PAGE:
In “Hologram revolution: The theory changing all physics” (New Scientist, 13 July 2011), Jessica Griggs asks ,
How would you feel if you were told that everything you did today – drinking your morning latte, your commute, your post-work jog – was a holographic projection of another, flat version of you living on a two-dimensional “surface” at the edge of this universe?
Whether we actually live in a hologram is up for debate, but it is now becoming clear that looking at a raft of other phenomena through a holographic lens could be key to solving some of the most intractable problems in physics, including what gives particles mass, the physics that reigned before the big bang, even a theory of quantum gravity. There may be no limit to holography’s reach.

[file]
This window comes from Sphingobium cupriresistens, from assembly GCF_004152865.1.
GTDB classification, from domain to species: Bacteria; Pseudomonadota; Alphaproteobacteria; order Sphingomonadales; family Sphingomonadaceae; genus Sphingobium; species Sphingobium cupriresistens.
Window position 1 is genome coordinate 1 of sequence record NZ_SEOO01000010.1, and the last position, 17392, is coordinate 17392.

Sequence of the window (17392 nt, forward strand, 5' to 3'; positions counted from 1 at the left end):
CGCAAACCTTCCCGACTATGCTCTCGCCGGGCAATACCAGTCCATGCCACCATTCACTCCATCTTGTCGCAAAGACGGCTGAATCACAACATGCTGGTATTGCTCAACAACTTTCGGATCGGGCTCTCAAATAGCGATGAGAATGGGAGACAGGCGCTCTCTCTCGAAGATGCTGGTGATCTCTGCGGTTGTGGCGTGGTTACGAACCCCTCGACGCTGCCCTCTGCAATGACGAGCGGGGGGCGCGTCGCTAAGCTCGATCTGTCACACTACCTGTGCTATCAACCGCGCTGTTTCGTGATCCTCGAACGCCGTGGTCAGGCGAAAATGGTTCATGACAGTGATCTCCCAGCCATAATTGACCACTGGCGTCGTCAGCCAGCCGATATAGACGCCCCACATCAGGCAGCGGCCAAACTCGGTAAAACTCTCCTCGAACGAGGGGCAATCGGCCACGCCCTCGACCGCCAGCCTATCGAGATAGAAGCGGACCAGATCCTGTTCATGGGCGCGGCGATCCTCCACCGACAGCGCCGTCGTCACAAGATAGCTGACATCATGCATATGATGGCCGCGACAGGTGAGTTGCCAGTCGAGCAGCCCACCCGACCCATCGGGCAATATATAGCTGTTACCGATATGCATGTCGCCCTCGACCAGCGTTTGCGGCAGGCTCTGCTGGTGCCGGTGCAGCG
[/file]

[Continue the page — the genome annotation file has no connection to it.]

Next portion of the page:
Surprisingly, the revolution has not been well publicized.
If you want to pay …